Looking for more food for thought? Subscribe to the Emerging Trends Report.

Bob Wheatley is the CEO of Chicago-based Emergent, The Healthy Living Agency. Traditional brand marketing often sidesteps more human qualities that can help consumers form an emotional bond. Yet brands yearn for authentic engagement, trust and a lasting relationship with their customers. Emergent helps brands erase ineffective self-promotion and replace it with clarity, honesty and deeper meaning in their customer relationships and communication. For more information, contact Bob@Emergent-Comm.com and follow on Twitter @BobWheatley.

Emerging Trend: The Personalization of Food

February 27th, 2020 Posted by brand marketing, brand strategy, CMO, consumer behavior, Culinary lifestyle, food retail strategy, Food Trend, Healthy lifestyle, Healthy Living, Higher Purpose, Insight, Transformation 0 comments on “Emerging Trend: The Personalization of Food”

Creating hyper-relevant products for the marketplace of one

Have you noticed over the last 20 years palates have become more sophisticated? Quality expectations around menus, ingredients and preparations have grown alongside the rising popularity of celebrity chefs. Elevated cooking is everywhere. A genuinely satisfying culinary experience can now be had at the neighborhood gastro-pub. Great food experience is just an arm’s reach away. This is evidence of a food culture shift.

Equally so, food literacy has jumped with the treasure trove of content available online that satisfies the consumer’s thirst to know more about the food they put in their bodies. This concern got traction when people generally connected the dots between the quality of the food they consume and the quality of their lives. People now understand that diet influences the foundation of health and wellness, and sub-optimal nutrition may contribute to the onset of disease. More culture driven transformation.

An outcome of being in constant control is the marketplace of one

While the importance of food-to-lifestyle goals climb, the consumer’s ability to control every aspect of brand engagement, curation of the information and media they ingest has changed their expectations and their worldview. Culturally, people no longer buy the idea of one size fits all, and this applies equally to dietary sensibilities and food regimens.

The North American CPG food business is evolving towards a market of one. It hasn’t fully arrived yet, but the signs are emerging around a desire for more personalized and customized food and beverage solutions. A recent report on this topic by The Hartman Group cites the growing interest in individualized and hyper-relevant products and food experiences.

This step into personalized nutrition is already being reflected in dietary preferences, shopping behaviors, food preparation skills and techniques and most of all, consumption. What’s coming soon is the marriage of personalization and customization with health and wellness to redefine the future of the food and beverage business.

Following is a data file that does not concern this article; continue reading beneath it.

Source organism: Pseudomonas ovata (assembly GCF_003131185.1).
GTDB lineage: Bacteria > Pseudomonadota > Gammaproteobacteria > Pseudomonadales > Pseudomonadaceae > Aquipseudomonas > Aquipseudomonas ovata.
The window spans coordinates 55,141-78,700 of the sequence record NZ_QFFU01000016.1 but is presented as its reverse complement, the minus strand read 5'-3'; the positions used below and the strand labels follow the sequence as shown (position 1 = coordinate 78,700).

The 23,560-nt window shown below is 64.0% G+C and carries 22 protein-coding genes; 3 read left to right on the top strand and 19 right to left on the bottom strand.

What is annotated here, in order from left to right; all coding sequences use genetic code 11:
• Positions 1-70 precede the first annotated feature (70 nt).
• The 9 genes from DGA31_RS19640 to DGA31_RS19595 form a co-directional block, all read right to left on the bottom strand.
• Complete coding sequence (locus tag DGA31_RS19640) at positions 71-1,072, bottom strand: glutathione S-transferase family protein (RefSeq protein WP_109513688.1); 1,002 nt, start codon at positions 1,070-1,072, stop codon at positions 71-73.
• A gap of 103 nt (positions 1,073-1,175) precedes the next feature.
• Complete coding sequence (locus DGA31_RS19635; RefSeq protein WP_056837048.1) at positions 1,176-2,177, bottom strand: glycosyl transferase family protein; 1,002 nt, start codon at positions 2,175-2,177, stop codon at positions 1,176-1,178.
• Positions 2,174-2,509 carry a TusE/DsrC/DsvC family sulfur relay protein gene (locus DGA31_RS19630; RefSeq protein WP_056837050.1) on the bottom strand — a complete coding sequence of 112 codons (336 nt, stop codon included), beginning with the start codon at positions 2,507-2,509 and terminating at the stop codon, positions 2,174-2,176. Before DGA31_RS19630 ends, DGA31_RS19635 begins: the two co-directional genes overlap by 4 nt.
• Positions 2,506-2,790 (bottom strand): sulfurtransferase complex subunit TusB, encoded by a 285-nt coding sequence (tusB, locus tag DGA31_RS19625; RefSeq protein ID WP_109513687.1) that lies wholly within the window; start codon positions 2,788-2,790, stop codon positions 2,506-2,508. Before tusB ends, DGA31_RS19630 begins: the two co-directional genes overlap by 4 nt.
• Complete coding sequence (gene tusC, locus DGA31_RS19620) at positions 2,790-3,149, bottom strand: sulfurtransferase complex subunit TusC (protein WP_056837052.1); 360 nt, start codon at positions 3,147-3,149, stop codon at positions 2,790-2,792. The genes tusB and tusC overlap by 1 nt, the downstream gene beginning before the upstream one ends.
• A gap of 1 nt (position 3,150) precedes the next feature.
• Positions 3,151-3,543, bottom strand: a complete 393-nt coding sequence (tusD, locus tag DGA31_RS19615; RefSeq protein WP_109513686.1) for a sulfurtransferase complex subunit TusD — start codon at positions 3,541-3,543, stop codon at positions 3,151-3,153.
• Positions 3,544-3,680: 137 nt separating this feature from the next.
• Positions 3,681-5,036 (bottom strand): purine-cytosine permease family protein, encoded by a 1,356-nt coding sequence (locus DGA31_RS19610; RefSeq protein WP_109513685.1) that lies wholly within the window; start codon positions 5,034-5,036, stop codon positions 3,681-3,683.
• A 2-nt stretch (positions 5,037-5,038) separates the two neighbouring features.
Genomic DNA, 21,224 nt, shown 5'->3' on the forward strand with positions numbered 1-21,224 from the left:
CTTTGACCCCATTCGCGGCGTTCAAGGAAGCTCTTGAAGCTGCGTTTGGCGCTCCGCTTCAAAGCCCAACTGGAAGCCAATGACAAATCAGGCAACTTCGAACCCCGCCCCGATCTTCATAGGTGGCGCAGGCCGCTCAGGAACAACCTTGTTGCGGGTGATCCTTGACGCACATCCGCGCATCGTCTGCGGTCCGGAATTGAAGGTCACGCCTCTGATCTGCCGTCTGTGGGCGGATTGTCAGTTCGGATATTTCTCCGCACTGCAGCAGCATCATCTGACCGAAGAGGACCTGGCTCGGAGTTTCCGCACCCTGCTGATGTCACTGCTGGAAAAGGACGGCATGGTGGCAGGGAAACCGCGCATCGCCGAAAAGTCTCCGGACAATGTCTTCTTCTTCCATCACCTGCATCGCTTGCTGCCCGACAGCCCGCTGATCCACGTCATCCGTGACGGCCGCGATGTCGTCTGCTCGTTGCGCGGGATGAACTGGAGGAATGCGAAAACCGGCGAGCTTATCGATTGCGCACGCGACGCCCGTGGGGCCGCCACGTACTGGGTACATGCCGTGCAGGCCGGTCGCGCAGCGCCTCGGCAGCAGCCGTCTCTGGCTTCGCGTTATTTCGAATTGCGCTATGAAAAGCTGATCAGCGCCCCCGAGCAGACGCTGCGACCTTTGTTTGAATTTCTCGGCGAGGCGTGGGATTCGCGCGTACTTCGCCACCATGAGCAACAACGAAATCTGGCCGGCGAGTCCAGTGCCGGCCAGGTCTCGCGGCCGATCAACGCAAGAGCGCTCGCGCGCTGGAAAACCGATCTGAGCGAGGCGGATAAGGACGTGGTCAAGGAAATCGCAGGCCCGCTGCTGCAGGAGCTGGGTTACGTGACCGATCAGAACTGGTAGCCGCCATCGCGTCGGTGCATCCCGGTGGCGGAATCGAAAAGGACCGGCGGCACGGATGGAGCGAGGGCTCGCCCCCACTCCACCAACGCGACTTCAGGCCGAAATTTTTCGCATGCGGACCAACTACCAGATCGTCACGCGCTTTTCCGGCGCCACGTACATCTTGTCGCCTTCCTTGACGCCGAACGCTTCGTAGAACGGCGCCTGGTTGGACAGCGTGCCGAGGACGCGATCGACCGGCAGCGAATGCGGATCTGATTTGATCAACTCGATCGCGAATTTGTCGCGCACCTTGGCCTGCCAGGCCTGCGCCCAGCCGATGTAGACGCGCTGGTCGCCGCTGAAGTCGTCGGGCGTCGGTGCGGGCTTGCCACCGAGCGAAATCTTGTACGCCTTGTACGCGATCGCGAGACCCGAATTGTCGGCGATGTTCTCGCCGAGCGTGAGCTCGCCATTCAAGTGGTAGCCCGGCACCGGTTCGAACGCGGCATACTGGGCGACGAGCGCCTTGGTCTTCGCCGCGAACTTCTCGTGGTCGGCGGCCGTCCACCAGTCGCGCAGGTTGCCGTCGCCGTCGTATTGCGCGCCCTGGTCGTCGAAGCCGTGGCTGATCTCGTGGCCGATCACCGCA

Factors influencing the personalization trend can be seen in the consumer’s growing interest in biomarkers. When people start to pay attention to DNA kits and reports, blood glucose levels and microbiomes, it is an outgrowth of the desire to truly understand how to optimally fuel oneself. We are all unique and our lives impacted by how we are assembled from the moment we arrive on earth.

  • By the way, this emerging trend in human food will crossover to pet food at some point because the same rules apply.

Be-spoke menus and meals

People want to tailor the food they eat to their needs and preferences. I like the ordering line at Chipotle for that very reason. I can get the burrito exactly how I want it. What’s going on there is a sense of control that sits at the foundation of its appeal. We ask the question: how can food and beverage businesses answer the desire for greater dietary control?

One way to look at this is to follow the thread of dietary concerns that are gaining momentum.

Here are some leading-edge areas ripe for innovation and fresh perspective:

  • Stress, anxiety and sleeplessness
  • Neuro health
  • Aging and beauty
  • Microbiome (gut health and inflammation)
  • Independence and mobility
  • Food as medicine

These emerging concerns sit alongside the long-standing stalwarts of weight management, energy boost and clean eating, and are now demanding more attention in the aisles at your local supermarket.

Note that all of these emerging nutrition considerations bear witness to the intersection of food as a primary driver of health and wellness. Nutrient density sits at the front door of defining, for the consumer, what is indeed healthy food or drink. From a marketing viewpoint, it’s important to mention here that relevant health & wellness markers such as fresher, less processed, locally and sustainably sourced, simple recipes/labels, real food ingredients and higher quality, matter because of what they represent to a novice or less trusting base of potential purchasers.

Not far away is the growing list of avoidances that accompany the consumer’s food literacy advances. Essential especially for legacy CPG brands to be aware of these concerns and to optimize their formulations to steer clear of problem areas like GMOs, hormones, antibiotics and preservatives.